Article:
By JENNIFER THOMPSON
Just when you think you've finally gotten your head around why you need to be on social media, and what you need to be doing on Facebook and Twitter (sharing, educating, interacting with followers, etc.), the rules go and change again.
That's right, social media is evolving yet again; and it's imperative for you to keep up with the times by putting your best foot forward with social customer service.
So, what is social customer service? Consider it like a marriage - the joining together of social media and customer service (without the tax benefits). Not only are your patients able to 'Like' you on Facebook, but now they're encouraged to share everything they may dislike about you as well. Oh, and the offspring of this perfect union?
Your online reputation.
The State of Social Customer Service and Reviews
Worldwide, there are nearly 2 billion active users on Facebook including 1.28 billion who login daily and spend an average of 35 minutes on the social platform. Twitter, although significantly smaller, has 328 million users. The firm SocialBakers suggests that more than 80 percent of customer service requests on social are happening on Twitter.
Whether you like it or not, Facebook encourages patients to make recommendations and post reviews. Just like visiting an online dating site to connect with a potential partner, your patients are actually doing something very similar in peeking around on Healthgrades, Vitals, RateMDs, Yelp and Google before they book their first appointment. Heck, once you've been on your first 'date,' more often than not, patients are discussing how things went to their friends and even rating the experience online, especially on Facebook and Twitter. If you're really unlucky, they'll even tell their distant relatives about the experience (these are the typical online physician review sites you know and love).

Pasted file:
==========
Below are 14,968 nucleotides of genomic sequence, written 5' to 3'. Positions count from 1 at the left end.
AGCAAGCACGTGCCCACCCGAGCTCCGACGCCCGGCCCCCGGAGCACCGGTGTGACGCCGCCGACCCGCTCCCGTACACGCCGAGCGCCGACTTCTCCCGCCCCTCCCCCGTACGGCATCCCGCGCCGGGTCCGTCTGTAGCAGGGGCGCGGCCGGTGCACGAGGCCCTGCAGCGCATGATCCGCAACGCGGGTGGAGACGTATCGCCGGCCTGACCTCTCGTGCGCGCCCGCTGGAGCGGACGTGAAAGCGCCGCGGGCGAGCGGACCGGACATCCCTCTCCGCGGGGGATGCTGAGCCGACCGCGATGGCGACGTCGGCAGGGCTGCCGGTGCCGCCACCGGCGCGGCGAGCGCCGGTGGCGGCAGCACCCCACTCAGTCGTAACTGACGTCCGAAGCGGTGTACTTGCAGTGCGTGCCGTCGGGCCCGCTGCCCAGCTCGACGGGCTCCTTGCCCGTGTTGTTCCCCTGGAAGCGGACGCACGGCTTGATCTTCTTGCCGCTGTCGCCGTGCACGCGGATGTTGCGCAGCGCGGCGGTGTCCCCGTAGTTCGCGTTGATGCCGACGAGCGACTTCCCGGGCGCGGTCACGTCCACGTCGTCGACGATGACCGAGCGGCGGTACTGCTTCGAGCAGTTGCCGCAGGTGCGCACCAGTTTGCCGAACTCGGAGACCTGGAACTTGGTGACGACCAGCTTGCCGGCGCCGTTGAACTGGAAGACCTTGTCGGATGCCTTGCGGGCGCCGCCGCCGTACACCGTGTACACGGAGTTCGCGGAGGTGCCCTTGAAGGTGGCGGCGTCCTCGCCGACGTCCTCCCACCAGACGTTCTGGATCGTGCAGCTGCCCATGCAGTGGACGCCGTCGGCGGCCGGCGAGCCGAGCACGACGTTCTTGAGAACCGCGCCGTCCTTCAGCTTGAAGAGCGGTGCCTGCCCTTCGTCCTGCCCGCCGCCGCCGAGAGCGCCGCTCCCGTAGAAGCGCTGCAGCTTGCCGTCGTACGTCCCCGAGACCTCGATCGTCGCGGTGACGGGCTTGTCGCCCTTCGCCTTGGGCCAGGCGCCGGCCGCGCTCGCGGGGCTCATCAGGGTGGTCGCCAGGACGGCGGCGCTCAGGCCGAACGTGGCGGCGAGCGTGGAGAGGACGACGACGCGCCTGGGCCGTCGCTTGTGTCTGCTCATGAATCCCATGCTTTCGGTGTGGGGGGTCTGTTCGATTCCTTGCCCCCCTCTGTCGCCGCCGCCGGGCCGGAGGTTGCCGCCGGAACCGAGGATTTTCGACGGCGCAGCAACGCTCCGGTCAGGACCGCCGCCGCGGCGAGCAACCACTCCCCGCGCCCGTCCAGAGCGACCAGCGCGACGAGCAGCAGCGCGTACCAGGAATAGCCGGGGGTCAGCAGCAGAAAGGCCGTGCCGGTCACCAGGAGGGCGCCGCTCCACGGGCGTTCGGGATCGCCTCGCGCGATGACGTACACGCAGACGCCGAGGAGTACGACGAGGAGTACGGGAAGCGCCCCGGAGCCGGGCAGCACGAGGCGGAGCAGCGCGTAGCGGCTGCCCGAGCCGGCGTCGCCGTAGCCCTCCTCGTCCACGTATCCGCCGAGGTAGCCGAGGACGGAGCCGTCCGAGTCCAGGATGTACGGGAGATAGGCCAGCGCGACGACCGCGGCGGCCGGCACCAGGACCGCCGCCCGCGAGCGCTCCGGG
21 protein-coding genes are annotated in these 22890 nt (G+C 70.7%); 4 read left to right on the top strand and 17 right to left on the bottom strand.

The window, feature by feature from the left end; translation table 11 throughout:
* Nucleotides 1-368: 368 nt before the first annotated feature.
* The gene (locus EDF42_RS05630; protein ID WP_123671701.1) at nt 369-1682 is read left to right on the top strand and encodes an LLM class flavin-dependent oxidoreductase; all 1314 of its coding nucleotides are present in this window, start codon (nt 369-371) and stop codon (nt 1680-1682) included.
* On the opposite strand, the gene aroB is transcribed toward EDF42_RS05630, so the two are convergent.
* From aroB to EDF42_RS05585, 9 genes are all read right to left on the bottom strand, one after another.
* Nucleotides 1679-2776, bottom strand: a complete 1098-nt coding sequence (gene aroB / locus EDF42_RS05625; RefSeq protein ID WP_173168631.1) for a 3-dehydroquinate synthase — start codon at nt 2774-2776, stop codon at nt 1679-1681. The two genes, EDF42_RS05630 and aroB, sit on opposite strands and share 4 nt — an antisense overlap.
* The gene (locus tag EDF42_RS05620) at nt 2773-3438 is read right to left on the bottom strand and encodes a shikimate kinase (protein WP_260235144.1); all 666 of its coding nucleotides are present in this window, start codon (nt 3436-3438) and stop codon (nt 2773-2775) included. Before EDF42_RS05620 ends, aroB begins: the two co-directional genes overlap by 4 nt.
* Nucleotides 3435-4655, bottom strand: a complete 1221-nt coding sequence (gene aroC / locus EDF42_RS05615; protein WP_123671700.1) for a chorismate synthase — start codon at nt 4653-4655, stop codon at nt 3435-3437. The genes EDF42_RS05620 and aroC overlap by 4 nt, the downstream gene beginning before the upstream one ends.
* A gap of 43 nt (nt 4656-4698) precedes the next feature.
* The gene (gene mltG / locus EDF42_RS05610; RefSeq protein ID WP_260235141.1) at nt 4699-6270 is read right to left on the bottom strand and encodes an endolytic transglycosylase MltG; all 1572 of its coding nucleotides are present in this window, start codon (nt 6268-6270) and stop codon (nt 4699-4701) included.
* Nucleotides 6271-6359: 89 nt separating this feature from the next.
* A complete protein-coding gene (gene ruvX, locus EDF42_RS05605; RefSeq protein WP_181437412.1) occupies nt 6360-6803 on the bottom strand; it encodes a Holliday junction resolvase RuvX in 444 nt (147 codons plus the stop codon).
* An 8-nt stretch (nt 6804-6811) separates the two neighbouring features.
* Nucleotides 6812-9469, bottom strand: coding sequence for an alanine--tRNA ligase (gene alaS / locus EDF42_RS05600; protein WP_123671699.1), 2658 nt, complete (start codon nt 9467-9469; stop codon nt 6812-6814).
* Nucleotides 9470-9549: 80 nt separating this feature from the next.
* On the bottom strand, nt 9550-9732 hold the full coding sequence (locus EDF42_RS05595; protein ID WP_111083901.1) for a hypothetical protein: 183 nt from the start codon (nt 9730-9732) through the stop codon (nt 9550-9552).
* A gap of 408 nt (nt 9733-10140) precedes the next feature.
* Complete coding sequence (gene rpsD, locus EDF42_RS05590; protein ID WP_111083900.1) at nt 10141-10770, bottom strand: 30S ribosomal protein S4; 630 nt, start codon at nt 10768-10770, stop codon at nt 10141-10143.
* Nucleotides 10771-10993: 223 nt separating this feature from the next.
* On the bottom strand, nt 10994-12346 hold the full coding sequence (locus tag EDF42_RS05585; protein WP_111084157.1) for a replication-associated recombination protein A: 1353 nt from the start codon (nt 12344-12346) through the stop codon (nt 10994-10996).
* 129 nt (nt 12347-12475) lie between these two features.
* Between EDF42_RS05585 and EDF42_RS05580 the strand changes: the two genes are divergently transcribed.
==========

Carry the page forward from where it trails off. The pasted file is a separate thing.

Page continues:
You've Got a Following and Reviews. Now What?
Listen and respond. It's important to pay attention to what your patients are saying online. Common, recurring complaints could be symptoms that something is actually in need of improvement at your practice; or, the patient could just be upset and is venting. Either way, in most cases, it's important that you respond because no response is still a response.
Considering 92 percent of all consumers admit to allowing online reviews to shape their purchasing and service decisions, patients are paying attention to your negative reviews and it's impacting your ability to attract new patients.
The Most Common Complaints Aired on Facebook About Medical Practices
- Long wait times
- Front office staff
- Poor follow-up
- Unnecessary tests
- Physician/staff not listening
- Differing of opinion (commonly shows up something like: 'The doctor doesn't know what he's talking about')
Who Should Manage the Online Review Process at Your Office?
Managing your medical practice's social media presence generally falls to the marketing department (or outside consulting agency), but responding to online reviews and managing customer service inquiries should include somebody with an operational role within your practice to review the patient's records and investigate what actually happened with staff and, sometimes, the physician.
The relationship between marketing and customer service has very quickly gone from casual to an official marriage. The process will be different for every practice but it's vital to actually have a process when the reviews come in - and they will. This marriage isn't ending anytime soon.
Jennifer Thompson serves as President at Insight Marketing Group. She founded the medical marketing company in 2006 after an unsuccessful run for political office (which she went on to win in 2010 & 2014). Jennifer has two decades experience in marketing in the areas of technology, retail and medical for small businesses and Fortune 100 companies. For more, email Jennifer at Jennifer@InsightMG.com or visit InsightMG.com.